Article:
It is the early 2000s. It is late on a Saturday night where possibilities are endless; there is mischief in the air. The weather is drizzly. So much so that the lights of town in the inky sky have an echo. Newcastle upon Tyne, England. You are in the club without a care in the world.
Twelve beats come into play, four follow on a different note. The song is Alan Braxe and Fred Falke: Intro. Every character hurries to the dance floor to be in unison as the vocals swirl around the body and the unmistakable bass controls each move accompanied by wild abandonment.
Like a Pied Piper of the discotheque, Mr Braxe is adept in composing, producing and remixing those anthemic, high-quality pieces iced in his dreamy glaze. But, for latest EP, Silence At Sea, he is swapping dry land for the fluid rhythms of the planet's water in a luminary challenge. The Outlaw Ocean Music Project aims to manifest a bold presence through the combining of journalism- from Ian Urbina- and music created by more than 250 artists from over 50 countries.
Urbina curated an archive of field recordings of the sea in places, including Somalia and South China and called issues like a Greenpeace climate protest and an Indonesian woman weeping to our attention. Every other month musical interpretations of his documentations are added to the catalogue in genres like hip-hop to classical to ambient. Electronica is a the helm on February 12th, 2020 as Alan lends his technical and artistic expertise to the four tracks.
Mr Braxe embelishes,
"When Ian Urbina contacted me about this project that melds journalism and music it sounded like a good opportunity to escape my usual music producing process by working with audio field recording as a primary source which is something I am not used to."
"It proved to be quite exciting working this way because the effects, should it be a helicopter sound, someone talking on a radio or whatever, instantly add a layer which triggers emotions and imagination quite effectively. The musical part has been composed the old school way with a Buchla modular synth and a sampler."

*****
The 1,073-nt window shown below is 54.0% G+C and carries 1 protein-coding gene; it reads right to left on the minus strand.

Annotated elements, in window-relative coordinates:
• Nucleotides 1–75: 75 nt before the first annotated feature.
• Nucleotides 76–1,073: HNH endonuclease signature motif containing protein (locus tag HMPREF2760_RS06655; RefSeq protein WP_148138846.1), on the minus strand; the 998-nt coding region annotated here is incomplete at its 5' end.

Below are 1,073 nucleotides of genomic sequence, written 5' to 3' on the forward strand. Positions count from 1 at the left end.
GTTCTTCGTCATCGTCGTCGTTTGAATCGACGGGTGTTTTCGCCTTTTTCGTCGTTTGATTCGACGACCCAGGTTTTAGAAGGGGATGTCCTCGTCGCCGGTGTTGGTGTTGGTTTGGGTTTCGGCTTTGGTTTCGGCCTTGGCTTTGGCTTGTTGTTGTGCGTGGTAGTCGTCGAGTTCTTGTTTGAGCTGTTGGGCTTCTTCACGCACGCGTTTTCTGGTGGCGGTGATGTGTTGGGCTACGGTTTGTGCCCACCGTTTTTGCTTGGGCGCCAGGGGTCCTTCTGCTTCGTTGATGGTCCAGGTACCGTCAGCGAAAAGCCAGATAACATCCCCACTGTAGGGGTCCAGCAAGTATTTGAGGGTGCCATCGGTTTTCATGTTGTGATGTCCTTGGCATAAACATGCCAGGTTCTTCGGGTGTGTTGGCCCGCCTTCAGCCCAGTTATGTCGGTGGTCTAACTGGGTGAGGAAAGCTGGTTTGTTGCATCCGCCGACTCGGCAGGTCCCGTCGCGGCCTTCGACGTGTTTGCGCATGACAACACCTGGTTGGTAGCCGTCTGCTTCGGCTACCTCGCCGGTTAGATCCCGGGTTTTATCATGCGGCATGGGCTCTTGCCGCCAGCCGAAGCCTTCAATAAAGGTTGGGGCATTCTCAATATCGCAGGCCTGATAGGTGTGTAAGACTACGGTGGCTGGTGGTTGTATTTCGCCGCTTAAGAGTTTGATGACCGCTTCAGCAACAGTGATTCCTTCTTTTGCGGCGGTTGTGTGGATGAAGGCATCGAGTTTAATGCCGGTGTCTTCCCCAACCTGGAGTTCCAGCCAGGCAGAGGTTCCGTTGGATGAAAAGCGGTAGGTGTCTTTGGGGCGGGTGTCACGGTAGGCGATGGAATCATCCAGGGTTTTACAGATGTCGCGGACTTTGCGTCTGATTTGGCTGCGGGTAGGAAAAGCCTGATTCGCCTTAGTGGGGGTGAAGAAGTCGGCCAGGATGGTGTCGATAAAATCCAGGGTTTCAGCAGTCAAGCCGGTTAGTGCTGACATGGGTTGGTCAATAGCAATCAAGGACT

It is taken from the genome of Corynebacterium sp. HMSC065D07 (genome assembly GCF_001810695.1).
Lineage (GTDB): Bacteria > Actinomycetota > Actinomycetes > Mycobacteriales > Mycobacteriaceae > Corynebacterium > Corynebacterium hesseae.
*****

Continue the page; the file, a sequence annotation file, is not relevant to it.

Waves caress the shore in that familiar way that grounds our being and reminds us that we are part of a bigger picture in opener, The Restless Sea. A helicopter effect arrives and flawlessly fades into the beat as a knowledgable voice introduces, "The ocean is outlawed. Not because it is inherently good or bad, but because it is a void." Synths fire up to join the party as the words continue, and although it is a sturdy piece rhythmically, it's dynamism is grand.
So Quiet begins in a thunderous storm; the type that when you are cosy in your home, it delivers therapy and peaceful existence. As repetitive funk washes over, and another steady beat is bookend by the downpour. Exotic percussion and melodious singing commence Siren's Call which bears all the hallmarks of a Braxe classic. Whimsical synths and bells bring that gush of endorphins.
Radio tuning labelling pirates as dangerous characters raiding ships introduces a change of juncture for closing song and master-stroke Unpunished. Adding to the threat, a hefty bassline leads to a ridiculously brilliant breakdown where the intensity is dizzying. Raconteur Alan Braxe has displayed a distinctive side to his repertoire that still takes the soul, just like days gone by in our youth, willingly to another level, but highlighting the care we must take of our oceans. Fashioned from stimulus and constructed with class.
Article by Beverley Knight